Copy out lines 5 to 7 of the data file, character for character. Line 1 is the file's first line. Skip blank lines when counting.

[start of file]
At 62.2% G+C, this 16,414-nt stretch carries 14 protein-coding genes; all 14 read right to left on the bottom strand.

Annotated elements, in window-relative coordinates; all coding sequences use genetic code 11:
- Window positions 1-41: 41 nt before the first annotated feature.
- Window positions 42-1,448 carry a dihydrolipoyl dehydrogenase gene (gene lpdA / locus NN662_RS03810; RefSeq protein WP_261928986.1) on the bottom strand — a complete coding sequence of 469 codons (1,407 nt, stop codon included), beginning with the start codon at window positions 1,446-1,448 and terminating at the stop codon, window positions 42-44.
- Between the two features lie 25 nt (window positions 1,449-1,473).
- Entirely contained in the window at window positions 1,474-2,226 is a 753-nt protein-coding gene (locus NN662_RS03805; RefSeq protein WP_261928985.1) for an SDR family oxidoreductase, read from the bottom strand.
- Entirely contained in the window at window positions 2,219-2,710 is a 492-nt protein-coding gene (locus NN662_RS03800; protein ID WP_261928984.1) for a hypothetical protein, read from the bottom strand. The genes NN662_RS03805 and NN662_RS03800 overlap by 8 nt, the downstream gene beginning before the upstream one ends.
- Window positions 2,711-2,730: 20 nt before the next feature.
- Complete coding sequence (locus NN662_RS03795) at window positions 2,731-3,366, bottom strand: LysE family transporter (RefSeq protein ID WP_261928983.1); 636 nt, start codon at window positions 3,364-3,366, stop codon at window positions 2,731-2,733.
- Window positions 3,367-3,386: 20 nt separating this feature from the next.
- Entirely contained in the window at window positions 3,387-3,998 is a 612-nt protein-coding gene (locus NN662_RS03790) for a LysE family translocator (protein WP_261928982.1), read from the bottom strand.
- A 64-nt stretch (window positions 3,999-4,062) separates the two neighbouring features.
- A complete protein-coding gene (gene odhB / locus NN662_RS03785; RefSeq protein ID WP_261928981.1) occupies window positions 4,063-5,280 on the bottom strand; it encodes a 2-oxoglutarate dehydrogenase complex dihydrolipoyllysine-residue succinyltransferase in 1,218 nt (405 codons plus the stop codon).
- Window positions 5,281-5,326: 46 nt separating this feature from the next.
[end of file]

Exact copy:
- Between the two features lie 25 nt (window positions 1,449-1,473).
- Entirely contained in the window at window positions 1,474-2,226 is a 753-nt protein-coding gene (locus NN662_RS03805; RefSeq protein WP_261928985.1) for an SDR family oxidoreductase, read from the bottom strand.
- Entirely contained in the window at window positions 2,219-2,710 is a 492-nt protein-coding gene (locus NN662_RS03800; protein ID WP_261928984.1) for a hypothetical protein, read from the bottom strand. The genes NN662_RS03805 and NN662_RS03800 overlap by 8 nt, the downstream gene beginning before the upstream one ends.